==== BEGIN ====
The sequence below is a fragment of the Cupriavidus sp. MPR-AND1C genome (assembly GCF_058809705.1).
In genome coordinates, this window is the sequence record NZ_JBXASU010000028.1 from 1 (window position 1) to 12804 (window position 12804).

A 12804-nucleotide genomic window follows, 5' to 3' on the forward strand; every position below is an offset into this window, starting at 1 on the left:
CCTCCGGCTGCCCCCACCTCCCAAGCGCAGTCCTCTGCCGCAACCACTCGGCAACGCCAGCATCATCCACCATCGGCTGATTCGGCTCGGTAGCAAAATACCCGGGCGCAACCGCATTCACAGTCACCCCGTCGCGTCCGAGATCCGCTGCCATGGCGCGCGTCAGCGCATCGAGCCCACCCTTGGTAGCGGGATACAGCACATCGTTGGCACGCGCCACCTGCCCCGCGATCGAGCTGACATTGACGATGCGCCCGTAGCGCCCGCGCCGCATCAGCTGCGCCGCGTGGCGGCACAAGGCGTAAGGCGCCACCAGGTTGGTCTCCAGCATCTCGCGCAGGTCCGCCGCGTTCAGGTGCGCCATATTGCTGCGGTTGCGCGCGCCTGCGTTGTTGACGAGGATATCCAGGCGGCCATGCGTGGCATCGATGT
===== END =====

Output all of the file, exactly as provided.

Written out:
The sequence below is a fragment of the Cupriavidus sp. MPR-AND1C genome (assembly GCF_058809705.1).
In genome coordinates, this window is the sequence record NZ_JBXASU010000028.1 from 1 (window position 1) to 12804 (window position 12804).

A 12804-nucleotide genomic window follows, 5' to 3' on the forward strand; every position below is an offset into this window, starting at 1 on the left:
CCTCCGGCTGCCCCCACCTCCCAAGCGCAGTCCTCTGCCGCAACCACTCGGCAACGCCAGCATCATCCACCATCGGCTGATTCGGCTCGGTAGCAAAATACCCGGGCGCAACCGCATTCACAGTCACCCCGTCGCGTCCGAGATCCGCTGCCATGGCGCGCGTCAGCGCATCGAGCCCACCCTTGGTAGCGGGATACAGCACATCGTTGGCACGCGCCACCTGCCCCGCGATCGAGCTGACATTGACGATGCGCCCGTAGCGCCCGCGCCGCATCAGCTGCGCCGCGTGGCGGCACAAGGCGTAAGGCGCCACCAGGTTGGTCTCCAGCATCTCGCGCAGGTCCGCCGCGTTCAGGTGCGCCATATTGCTGCGGTTGCGCGCGCCTGCGTTGTTGACGAGGATATCCAGGCGGCCATGCGTGGCATCGATGT